January 14, 2019
Have you noticed it seems tougher for today’s parents to let their children complete tasks on their own, like using tools, helping out in the kitchen, setting the table or simply picking out their own clothes? Why is that? Maybe parents fear the judgment of others or that the tasks will take too long or not be done properly. No matter the reason, children need these teachings to experience a sense of accomplishment, to make mistakes, to learn accountability for their actions, and to build self-esteem and confidence so they can one day become responsible adults.
- To nurture your child’s sense of responsibility, the first step is to be a good leader! The adult is the one who must:
- offer opportunities for the child to practise;
- allow and accept mistakes;
- accept that not everything will be done perfectly;
- explain with gestures, words and images for a better understanding of the task at hand;
- be patient and indulgent with yourself and the child;
- provide guidelines and limits that are clear, consistent and coherent.
- Start with small responsibilities that are part of a daily routine, such as putting away toys, getting dressed, washing up, or brushing their teeth. These activities encourage independence and allow the child to enjoy victories. The child can easily start to learn these skills early on if you turn them into games. It’s important to foster and encourage the development of your child’s self-esteem and confidence. These gifts to your child are precious, priceless and will last a lifetime.
- Sit down with your child and use charts, images or drawings to establish the tasks that will become everyday responsibilities or part of his or her daily routine. This exercise will provide clear guidelines, allowing your child to understand what he or she has to do, one step at a time. The brain needs images and tables to better comprehend, and then translate into action.
- Your child will need reminders and signs that call their tools to mind. You have to guide them. A simple sentence will help: “How far are you on your list or in your routine?”, “What have you done so far?”, “Do you need me to help you?”, and so forth. This is extremely important if you want them to complete their tasks.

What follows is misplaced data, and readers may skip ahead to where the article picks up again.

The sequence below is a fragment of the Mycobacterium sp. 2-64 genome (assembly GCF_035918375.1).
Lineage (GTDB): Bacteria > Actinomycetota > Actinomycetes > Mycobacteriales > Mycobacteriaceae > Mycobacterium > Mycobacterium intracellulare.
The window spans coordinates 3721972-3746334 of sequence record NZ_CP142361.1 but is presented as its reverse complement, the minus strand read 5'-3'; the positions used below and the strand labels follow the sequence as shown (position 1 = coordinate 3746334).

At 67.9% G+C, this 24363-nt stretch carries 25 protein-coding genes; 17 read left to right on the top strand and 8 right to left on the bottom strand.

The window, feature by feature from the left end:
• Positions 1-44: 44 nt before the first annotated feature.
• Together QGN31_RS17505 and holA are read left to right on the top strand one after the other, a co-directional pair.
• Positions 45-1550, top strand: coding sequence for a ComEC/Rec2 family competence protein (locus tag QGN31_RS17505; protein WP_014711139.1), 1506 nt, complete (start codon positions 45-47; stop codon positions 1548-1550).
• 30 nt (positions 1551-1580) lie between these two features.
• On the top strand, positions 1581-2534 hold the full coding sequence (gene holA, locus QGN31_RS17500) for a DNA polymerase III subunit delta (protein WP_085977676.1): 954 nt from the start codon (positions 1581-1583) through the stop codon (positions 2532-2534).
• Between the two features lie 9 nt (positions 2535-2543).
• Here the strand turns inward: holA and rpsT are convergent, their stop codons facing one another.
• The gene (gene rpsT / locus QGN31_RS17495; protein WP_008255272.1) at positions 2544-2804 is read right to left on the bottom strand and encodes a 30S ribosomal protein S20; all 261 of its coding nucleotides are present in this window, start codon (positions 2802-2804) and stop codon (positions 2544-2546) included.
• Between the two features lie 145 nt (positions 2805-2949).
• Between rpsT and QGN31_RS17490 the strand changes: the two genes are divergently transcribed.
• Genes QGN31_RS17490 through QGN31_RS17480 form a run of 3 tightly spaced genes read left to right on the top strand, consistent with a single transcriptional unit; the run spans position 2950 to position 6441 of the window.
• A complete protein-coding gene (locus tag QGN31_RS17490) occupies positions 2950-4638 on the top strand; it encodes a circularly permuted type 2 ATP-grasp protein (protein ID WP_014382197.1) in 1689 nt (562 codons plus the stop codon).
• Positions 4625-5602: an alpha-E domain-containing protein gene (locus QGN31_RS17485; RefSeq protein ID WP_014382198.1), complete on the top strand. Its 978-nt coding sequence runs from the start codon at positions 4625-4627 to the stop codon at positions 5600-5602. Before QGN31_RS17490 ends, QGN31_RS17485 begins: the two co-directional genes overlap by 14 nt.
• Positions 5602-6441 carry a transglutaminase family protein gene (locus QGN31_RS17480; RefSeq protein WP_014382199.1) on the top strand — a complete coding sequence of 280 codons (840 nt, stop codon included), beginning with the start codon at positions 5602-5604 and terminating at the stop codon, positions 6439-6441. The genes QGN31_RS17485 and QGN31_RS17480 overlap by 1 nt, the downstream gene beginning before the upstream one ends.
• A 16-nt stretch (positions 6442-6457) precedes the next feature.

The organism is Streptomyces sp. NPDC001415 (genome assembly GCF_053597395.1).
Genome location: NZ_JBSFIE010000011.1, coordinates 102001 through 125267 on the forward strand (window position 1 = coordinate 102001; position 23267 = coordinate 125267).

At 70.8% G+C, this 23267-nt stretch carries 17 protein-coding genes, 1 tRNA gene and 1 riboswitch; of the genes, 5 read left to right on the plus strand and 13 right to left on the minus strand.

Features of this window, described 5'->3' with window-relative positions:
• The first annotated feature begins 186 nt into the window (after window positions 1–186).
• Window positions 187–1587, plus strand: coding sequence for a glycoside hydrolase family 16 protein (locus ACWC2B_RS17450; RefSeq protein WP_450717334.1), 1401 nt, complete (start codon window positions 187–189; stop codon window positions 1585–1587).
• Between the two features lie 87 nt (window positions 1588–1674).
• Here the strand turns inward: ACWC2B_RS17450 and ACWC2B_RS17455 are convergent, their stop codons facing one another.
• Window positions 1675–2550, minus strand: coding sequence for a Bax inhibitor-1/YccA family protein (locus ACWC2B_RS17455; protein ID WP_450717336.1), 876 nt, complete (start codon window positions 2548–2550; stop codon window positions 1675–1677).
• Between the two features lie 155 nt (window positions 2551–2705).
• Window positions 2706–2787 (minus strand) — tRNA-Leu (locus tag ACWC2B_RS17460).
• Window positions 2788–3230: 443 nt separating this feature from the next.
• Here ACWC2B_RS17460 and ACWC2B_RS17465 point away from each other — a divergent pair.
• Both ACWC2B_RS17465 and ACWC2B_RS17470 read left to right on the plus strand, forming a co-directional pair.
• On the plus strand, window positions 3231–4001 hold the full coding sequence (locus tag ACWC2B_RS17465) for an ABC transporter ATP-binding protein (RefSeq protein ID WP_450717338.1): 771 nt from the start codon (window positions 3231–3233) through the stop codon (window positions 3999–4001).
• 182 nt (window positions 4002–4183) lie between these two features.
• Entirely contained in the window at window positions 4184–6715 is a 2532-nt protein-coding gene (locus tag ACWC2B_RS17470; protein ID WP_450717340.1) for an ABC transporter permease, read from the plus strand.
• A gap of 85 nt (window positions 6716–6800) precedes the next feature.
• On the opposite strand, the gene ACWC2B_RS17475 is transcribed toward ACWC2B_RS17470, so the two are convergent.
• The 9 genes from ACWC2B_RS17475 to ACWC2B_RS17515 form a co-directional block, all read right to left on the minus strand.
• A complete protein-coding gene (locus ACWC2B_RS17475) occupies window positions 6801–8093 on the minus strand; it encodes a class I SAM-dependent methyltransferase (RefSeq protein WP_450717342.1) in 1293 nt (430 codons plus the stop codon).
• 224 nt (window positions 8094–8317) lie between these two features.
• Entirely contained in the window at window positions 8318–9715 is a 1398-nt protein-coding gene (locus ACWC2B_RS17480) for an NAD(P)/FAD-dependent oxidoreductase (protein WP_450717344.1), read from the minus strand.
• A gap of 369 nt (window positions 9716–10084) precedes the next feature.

- If your child is reluctant, give them a clear directive and two choices. For example: “You have to set the table. Do you want to listen to some music, or create a dance?”, “Are you setting the table with your widest smile or your best funny face?” Here’s a tip: use their interests to draw their attention and get a positive response.
- As long as the task is not completed, the child can’t move on to the next activity. Don’t forget to remain calm and poised. Your child will try to test your limits to see how far you are willing to go!
- Of course, it would be much easier and faster to do it yourself! But do you really want your child to become an immature adult lacking in self-esteem, confidence and resourcefulness when faced with everyday challenges? I suggest you be the leader your child needs. Use a directive voice tone and a deeper intonation to gain attention. Stand up straight with both feet on the ground to show them you’re serious and you won’t change your mind.
- Games and humour will be effective allies. They will help you control your mood and keep a relaxed atmosphere.
- Use positive requests instead of threats and criticism. Avoid saying “can you,” “could you,” and “do you want to.” You are not suggesting; you are giving instructions to be respected. You should say: “Come on, it’s bath time,” “Set the table, please,” “Come empty the dishwasher,” etc.
- Throughout this journey, remember that it’s beneficial and rewarding for children to hear praise and encouragements whether they succeed or fall short. Remember, your child is learning and perfection is not the goal!
I recommend you find tools to keep calm, patient and, most importantly, determined in your effort to help your child develop their self-esteem, confidence and independence with pride. These tools will help you set routines and build responsibility within your family. Good luck!
Laithicia Adam, Family Coach
Founder and director of Lili Rescousse
Member of Réseau Nanny Secours